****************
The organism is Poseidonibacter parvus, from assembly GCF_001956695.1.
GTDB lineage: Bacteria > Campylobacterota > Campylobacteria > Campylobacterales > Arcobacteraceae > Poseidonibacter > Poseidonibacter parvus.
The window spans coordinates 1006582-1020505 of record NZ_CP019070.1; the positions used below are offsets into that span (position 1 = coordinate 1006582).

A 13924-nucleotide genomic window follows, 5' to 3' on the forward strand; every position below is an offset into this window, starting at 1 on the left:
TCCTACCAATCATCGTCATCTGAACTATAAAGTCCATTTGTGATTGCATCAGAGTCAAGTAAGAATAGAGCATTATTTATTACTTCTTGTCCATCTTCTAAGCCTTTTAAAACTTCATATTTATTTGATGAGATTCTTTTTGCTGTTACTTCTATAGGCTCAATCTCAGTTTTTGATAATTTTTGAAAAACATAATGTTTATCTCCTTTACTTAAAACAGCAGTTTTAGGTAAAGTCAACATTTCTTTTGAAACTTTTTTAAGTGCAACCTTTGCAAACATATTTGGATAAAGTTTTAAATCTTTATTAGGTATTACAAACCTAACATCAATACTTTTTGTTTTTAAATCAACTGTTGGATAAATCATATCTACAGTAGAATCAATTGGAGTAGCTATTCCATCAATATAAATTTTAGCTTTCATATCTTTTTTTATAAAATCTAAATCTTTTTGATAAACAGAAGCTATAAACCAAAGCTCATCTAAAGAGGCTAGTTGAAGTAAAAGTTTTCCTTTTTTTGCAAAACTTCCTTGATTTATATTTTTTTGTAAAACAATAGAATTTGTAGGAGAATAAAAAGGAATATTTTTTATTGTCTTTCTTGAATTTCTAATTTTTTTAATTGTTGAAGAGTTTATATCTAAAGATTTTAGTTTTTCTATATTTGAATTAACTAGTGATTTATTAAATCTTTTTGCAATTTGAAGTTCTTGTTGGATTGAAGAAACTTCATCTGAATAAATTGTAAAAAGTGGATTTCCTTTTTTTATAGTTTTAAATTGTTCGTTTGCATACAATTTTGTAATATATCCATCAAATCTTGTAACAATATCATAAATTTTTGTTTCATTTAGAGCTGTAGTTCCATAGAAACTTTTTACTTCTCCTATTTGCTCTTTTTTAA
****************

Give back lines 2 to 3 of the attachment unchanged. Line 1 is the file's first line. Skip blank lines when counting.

GTDB lineage: Bacteria > Campylobacterota > Campylobacteria > Campylobacterales > Arcobacteraceae > Poseidonibacter > Poseidonibacter parvus.
The window spans coordinates 1006582-1020505 of record NZ_CP019070.1; the positions used below are offsets into that span (position 1 = coordinate 1006582).